Data and the Paradox of Plenty: A decolonial critique of data as a non-rival resource

To wrap up this semester's School Research Seminar series, we will welcome Ulises A. Mejias (State University of New York at Oswego) to present a decolonial critique of data.

Not too long ago, we were told that the internet created a non-rival data commons based on a post-capitalist sharing economy. Today, as we witness the levels of data extraction required to train predictive machine learning models, we must acknowledge that the romanticized notion of data as a non-rival resource has turned out to be an unsustainable illusion. This illusion must be understood in a historical context, which the theory of data colonialism (Couldry and Mejias, 2019) can help us do. Using this framework, we can see that the true ‘tragedy of the commons’ is that the sharing economy has become the gig economy, and that non-rival data has become training data for corporate AI products that undermine our welfare. In short, when it comes to data, we are facing a new ‘resource curse’, a residual paradox from colonial times where the wealthiest in resources become the poorest in economic opportunity. Addressing these challenges will require a creative application of decolonial thinking.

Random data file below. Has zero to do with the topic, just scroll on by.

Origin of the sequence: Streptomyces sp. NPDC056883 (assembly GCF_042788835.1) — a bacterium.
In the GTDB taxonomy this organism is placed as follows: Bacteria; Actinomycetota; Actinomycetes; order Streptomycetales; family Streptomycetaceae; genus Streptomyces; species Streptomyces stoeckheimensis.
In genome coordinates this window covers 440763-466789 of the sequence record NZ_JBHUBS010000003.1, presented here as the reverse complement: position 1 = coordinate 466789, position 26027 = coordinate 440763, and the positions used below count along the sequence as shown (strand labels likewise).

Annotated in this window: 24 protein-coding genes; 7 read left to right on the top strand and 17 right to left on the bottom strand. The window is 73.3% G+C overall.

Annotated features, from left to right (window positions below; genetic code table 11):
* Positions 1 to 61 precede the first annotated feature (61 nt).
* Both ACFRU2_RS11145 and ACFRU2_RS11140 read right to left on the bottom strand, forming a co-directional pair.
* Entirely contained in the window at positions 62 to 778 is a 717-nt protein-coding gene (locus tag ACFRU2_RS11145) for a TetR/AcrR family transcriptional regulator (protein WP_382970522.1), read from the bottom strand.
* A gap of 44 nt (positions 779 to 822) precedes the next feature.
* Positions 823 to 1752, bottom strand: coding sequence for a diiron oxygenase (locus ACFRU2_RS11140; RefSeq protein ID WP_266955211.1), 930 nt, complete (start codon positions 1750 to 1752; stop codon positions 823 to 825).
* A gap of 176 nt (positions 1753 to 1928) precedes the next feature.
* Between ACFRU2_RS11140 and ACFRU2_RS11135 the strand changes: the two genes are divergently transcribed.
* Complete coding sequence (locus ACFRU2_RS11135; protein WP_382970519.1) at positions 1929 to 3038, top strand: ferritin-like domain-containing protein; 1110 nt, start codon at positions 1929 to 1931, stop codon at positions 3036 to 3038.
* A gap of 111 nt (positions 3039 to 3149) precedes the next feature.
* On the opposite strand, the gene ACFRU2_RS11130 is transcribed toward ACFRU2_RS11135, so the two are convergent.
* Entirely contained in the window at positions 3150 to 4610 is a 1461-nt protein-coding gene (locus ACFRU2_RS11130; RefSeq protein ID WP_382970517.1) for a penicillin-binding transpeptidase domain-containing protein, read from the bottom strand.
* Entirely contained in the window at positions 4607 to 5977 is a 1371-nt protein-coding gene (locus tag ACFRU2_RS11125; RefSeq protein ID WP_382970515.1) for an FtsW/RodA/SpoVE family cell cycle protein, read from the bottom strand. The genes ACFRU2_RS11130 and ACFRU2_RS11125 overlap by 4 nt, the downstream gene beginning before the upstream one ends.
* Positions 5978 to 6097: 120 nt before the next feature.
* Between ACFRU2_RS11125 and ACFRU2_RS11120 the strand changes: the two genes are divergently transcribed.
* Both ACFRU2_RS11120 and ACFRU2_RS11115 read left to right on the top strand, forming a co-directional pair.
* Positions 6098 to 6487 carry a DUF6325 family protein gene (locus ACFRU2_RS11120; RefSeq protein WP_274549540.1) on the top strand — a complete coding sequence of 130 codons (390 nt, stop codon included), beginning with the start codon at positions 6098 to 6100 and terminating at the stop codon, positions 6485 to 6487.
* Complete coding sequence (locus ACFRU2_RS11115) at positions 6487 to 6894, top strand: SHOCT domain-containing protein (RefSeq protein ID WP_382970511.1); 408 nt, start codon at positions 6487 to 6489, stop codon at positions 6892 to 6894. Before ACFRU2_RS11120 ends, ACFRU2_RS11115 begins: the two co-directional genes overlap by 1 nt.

Speaker Bio: 
Ulises A. Mejias is professor of Communication Studies at SUNY Oswego, recipient of the 2023 SUNY Chancellor’s Award for Excellence in Scholarship, and a Fulbright Specialist from 2021 to 2025. He is a media scholar whose work encompasses critical internet studies, philosophy and sociology of technology, and political economy of digital media. His most recent book (co-authored with Nick Couldry) is "The Costs of Connection: How Data is Colonizing Human Life and Appropriating it for Capitalism" (2019, Stanford University Press). Dr. Mejias is also co-founder of Tierra Común (, a network of activists, educators and scholars working towards the decolonization of data. 

Zoom login details:  

Meeting ID: 853 9000 1226 

Passcode: bHY$x1